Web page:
EQUITY OUTLOOK By Mr. Nilesh Shetty Associate Fund Manager, Equity Funds Quantum Long Term Equity Fund and Quantum Multi Asset Fund
Equity markets rebounded sharply in the month of April with the S&P BSE Sensex rising by 6.65% during the month on a total return basis. Mid cap and Small cap indices performed inline or marginally better than the broader benchmark. S&P BSE MidCap Index rose 6.6% whereas S&P BSE SmallCap index rose by 8.29%. For the calendar year 2018, S&P BSE Sensex has risen by 3.43% while the BSE Midcap Index has declined by 4.38% and the S&P BSE SmallCap Index has declined by 4.22%.
Information Technology was the standout sector rising by 12% driven by strong results reported by the sector leader. The FMCG sector rose by 9.87% after forecast of normal monsoons by the IMD. Healthcare, Automobiles and Metals were among the sectors which performed better than benchmark during the month. Telecom and Oil & gas were sectors which performed poorly during the month.
FIIs were net sellers to the tune of USD 846 Mn in the month of April. So far in 2018, they have bought USD 1.3 Bn worth stocks. DIIs were net buyers of USD 1.3 Bn, taking their tally to ~USD 5 Bn in 2018. Mutual funds continue to dominate the DII purchase. The Indian Rupee depreciated during the month by 2.28% against, the US dollar.
A significant event in the month of April was the US 10 year Treasury yield breaching the 3% mark for the first time after 2014. Given that US treasury yields set the benchmark for cost of capital across the world, rising US interest rates would raise the cost of capital globally impacting flows into emerging markets like India. Rising international crude prices have created further pressures oil importing countries like India, weakening the current account deficit as well as increasing the upside pressure on Inflation.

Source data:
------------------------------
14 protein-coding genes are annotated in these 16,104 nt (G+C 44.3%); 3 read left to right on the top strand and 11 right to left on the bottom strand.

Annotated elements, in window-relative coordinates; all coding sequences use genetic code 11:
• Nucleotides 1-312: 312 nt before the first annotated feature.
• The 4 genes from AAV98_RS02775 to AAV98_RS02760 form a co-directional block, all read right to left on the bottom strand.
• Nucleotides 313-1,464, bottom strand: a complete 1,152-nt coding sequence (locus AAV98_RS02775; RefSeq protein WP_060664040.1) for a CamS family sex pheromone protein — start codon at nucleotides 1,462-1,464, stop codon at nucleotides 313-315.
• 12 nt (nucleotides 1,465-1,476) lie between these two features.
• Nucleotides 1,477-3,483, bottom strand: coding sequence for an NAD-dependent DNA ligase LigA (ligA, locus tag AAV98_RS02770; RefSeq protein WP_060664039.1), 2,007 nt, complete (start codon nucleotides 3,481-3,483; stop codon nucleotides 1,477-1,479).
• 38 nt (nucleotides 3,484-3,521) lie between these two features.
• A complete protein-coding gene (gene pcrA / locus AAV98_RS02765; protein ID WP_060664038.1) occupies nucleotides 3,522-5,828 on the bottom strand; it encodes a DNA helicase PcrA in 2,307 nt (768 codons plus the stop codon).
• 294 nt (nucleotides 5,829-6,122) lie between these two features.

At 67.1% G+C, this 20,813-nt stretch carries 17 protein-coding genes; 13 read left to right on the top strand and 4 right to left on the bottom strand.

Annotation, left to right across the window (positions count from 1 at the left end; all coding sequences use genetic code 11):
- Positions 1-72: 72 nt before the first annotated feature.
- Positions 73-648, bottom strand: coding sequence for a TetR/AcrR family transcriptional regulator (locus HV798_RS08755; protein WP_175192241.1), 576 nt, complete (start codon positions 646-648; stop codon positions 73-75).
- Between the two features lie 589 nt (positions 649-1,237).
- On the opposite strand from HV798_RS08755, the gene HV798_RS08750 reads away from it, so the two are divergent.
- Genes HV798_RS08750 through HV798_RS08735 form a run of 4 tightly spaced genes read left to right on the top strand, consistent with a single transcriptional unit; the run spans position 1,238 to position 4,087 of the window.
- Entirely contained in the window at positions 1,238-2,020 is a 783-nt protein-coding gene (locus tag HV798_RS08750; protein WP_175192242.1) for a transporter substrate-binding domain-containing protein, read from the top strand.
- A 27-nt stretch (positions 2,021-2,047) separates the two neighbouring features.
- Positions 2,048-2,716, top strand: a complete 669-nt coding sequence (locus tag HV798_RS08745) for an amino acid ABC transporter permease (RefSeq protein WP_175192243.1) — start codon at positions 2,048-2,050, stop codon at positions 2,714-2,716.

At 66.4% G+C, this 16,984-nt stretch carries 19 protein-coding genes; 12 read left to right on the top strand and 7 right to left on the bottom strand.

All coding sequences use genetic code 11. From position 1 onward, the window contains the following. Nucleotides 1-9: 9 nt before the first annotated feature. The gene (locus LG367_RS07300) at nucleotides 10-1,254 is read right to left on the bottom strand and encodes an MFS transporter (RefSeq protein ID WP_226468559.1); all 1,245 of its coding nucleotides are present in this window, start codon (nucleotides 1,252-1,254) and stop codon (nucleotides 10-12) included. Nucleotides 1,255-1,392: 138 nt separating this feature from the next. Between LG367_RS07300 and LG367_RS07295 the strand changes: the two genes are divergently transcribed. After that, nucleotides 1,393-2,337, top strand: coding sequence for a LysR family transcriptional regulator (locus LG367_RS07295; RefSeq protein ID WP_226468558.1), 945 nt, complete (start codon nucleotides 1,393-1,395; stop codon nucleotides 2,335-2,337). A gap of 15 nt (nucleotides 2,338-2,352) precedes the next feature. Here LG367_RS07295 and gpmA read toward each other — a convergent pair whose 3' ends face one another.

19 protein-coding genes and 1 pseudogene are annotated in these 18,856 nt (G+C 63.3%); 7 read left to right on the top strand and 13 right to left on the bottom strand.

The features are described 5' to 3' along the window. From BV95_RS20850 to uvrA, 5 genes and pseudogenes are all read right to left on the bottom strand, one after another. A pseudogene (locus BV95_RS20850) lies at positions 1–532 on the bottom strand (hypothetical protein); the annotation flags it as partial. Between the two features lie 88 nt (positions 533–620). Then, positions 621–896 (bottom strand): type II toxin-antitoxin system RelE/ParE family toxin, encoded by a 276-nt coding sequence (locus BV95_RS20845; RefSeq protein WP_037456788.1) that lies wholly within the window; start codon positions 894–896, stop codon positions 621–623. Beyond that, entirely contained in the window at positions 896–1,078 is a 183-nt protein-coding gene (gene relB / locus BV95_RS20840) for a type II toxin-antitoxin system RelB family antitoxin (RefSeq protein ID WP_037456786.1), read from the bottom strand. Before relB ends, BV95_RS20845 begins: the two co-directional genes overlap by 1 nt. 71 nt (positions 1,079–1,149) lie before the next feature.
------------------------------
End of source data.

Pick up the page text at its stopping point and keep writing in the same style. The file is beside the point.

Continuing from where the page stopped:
Domestically, the 10 year G-Sec treasury yield started climbing quickly, after minutes of the Monetary Policy Committee meeting revealed a hardening outlook towards inflation and possible rate hikes in the future to combat the same. India over the last four years has been a story of weak micro but favorable.
macro environment as inflationary and currency pressures receded, but domestic demand continued to remain muted. There is a possibility over the next few years that the macro environment turns unfavorable with rising crude and inflation just when the domestic demand looks to be reviving and capacity utilisations of companies improve.
Significant increase in share prices over the last few years despite being devoid of any earnings growth has made valuations across most companies expensive. Rising global liquidity has lowered risk aversion. We may just be entering a phase where global liquidity recedes making valuations a lot more reasonable. Over the long term, we remain optimistic on Indian equities. India is likely to grow faster than many nations. The risk reward framework would suggest investors to remain cautious in the near term. Investors at this point should continue SIPs but refrain from taking large fresh position in equities.
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